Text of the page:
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Are Markets Stressed Out?

Patrick S. Kaser, CFA   |   Bonds   |   Equities   |   Macro Trends   |   Outlook   |  Download PDFDownload PDF
If the financial markets had an “official band” the way many things have an “official soft drink,” “official spokesperson,” or “official online mortgage provider”—you get the idea—right now it would no doubt be the group Twenty One Pilots, whose music has been called “schizophrenic pop.” The official song could be their current single “Stressed Out,” which has been sitting at the number two spot on the U.S. music charts.

Anecdotally, a few recent stories support the idea that markets might be a little stressed. Traders for all asset classes increasingly have been sending emails to their subscribers full of signs warning of global stress. For the first time since 2011—and before that it was 2008 and 2009—we are now regularly receiving emails detailing bank credit default swap (CDS) spreads and providing gloomy commentary on risk of default. Market-based models indicate a high probability of recession, while at the same time other measures indicate a trough in U.S. growth probably happened in the December/January timeframe. Economic data supports the idea that growth remains steady, but the skeptics point out that these are coincident indicators, not leading indicators. Certainly, sentiment is negative. A colleague noted that people call to ask why the markets are better on certain days. Yet, no one calls to ask “why?” on days when the markets are worse. Investors expect bad news is the new “normal.” Stressed out, indeed.

Part of the problem is likely recency bias. The most recent U.S. recession is the financial crisis, or the Great Recession of 2008. According to the U.S. Bureau of Labor Statistics, this recession began in December 2007 and lasted until June 2009, although some experts put the unofficial end in 2014 while others say some statistics have yet to return to their pre-crisis levels. Anyone who entered the industry in just under the last 15 years only has that as their model for what a downturn looks like. The problem is that was not a typical recession, and valuing assets off of that kind of downturn is likely to lead to irrational prices. However, we believe unfounded valuations can lead to excellent opportunities. Great opportunities come from stressed markets, so the question is: how stressed are we, really?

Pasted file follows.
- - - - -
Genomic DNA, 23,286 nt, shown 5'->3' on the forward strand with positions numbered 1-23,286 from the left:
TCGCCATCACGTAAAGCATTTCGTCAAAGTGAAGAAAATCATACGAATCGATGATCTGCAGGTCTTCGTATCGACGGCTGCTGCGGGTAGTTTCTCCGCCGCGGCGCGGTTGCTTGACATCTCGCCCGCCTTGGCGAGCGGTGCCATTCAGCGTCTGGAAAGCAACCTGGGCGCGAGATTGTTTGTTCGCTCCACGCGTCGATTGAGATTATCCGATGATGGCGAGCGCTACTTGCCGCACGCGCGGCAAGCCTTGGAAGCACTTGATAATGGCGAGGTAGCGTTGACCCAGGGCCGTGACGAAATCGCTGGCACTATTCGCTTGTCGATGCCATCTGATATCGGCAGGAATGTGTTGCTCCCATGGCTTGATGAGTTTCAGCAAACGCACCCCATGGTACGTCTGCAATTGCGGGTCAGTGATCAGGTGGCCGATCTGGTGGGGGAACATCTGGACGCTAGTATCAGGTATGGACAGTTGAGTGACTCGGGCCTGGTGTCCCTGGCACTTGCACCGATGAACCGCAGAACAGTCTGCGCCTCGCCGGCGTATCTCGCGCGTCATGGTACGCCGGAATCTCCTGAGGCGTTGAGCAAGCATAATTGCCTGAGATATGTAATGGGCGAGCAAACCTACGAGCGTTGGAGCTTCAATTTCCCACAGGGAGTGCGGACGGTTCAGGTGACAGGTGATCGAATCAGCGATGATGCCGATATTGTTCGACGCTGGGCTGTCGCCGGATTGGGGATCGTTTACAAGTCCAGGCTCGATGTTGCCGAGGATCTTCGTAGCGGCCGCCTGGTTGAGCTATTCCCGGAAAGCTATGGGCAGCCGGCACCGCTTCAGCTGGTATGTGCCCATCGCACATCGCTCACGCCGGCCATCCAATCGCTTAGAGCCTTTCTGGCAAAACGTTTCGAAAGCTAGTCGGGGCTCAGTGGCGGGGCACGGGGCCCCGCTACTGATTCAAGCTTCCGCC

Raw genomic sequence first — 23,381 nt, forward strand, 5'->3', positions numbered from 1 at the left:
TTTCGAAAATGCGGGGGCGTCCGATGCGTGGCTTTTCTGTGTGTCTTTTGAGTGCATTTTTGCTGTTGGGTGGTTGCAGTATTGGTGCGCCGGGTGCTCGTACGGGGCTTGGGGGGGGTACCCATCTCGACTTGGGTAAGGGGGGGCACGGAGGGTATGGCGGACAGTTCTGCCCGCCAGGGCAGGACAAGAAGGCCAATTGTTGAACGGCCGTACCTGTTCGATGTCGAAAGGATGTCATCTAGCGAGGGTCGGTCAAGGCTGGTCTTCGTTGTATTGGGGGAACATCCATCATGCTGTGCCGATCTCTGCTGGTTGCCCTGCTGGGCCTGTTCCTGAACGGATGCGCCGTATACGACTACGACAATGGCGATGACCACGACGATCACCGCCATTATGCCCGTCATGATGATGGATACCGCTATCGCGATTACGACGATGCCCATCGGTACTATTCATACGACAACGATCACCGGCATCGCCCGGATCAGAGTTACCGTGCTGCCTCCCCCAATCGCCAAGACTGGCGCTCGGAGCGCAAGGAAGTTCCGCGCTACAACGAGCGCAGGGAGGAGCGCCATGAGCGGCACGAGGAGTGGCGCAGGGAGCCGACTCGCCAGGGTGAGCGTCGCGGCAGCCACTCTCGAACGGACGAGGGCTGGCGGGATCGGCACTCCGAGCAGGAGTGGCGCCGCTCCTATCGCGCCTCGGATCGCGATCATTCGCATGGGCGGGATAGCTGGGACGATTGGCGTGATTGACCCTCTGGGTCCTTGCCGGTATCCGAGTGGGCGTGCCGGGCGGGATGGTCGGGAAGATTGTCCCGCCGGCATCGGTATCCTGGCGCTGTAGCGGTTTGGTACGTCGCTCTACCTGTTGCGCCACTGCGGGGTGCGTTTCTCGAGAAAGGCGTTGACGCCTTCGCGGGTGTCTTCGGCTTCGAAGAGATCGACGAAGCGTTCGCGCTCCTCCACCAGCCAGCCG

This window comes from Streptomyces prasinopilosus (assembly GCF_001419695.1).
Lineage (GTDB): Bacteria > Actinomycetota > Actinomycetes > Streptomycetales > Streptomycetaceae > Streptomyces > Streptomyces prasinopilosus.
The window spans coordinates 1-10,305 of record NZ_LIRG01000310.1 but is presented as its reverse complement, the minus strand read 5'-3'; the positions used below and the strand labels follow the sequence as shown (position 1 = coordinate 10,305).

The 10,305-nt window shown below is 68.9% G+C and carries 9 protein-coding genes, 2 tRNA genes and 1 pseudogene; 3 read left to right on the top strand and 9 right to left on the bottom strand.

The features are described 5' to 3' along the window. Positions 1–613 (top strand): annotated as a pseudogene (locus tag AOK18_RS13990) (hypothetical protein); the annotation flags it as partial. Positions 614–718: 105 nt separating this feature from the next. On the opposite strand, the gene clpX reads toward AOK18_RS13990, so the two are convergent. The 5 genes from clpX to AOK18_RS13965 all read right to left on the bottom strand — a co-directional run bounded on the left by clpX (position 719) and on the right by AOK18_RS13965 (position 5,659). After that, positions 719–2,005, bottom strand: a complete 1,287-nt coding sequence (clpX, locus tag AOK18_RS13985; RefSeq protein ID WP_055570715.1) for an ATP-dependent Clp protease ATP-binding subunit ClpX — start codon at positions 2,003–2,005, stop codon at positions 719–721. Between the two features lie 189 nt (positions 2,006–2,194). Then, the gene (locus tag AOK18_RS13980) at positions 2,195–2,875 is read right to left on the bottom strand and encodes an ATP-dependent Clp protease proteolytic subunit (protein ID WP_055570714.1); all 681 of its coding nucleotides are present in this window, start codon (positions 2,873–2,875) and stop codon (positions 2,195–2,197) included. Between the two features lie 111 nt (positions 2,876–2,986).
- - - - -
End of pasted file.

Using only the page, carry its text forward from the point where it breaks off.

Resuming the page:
One assumption investors make is that “markets” are good forecasters. They simply aren’t. There are excellent indicators that confirm when the economy is already in recession—inverted yield curves, for example. However, there is no one leading indicator that works on a predictive basis. On one hand, the ISM Manufacturing series, which is based on surveys of manufacturing firms by the Institute for Supply Management, indicates a 95% chance of recession right now. Meanwhile, the ISM Non-Manufacturing series indicates close to a 0% chance of recession. We have never had a recession with falling oil prices, although we have had profit recessions. Sending another mixed signal, high yield markets are at levels consistent with prior recessions. The conflicting data explains the investor confusion, and thus the fear.

Here is one way of gauging what might be priced into the markets in terms of stress. Currently, there are major U.S. banks trading well below tangible book value, implying that earnings will disappear and balance sheet assets will be written down substantially. Given that capital levels are much higher and leverage is therefore much lower than 2008, current valuations and underlying assumptions suggest an economic environment worse than the financial crisis. You may judge for yourself whether the data supports that view and whether the next recession will be like 2008-2009 or more like the recessions of 1990-1991, 2000-2001—or indeed most of the recessions since the 1930s. We will continue to filter out the noise and look for mispricings that we feel are unjustified. Often the market gets stressed out unnecessarily. Anyone remember the expected recession of 2012 that was predicted to follow the market stress in 2011? It is our expectation that current, overly discounted valuations will revert back to the mean, providing opportunities as the markets switch to a new soundtrack.

Groupthink is bad, especially at investment management firms. Brandywine Global therefore takes special care to ensure our corporate culture and investment processes support the articulation of diverse viewpoints. This blog is no different. The opinions expressed by our bloggers may sometimes challenge active positioning within one or more of our strategies. Each blogger represents one market view amongst many expressed at Brandywine Global. Although individual opinions will differ, our investment process and macro outlook will remain driven by a team approach.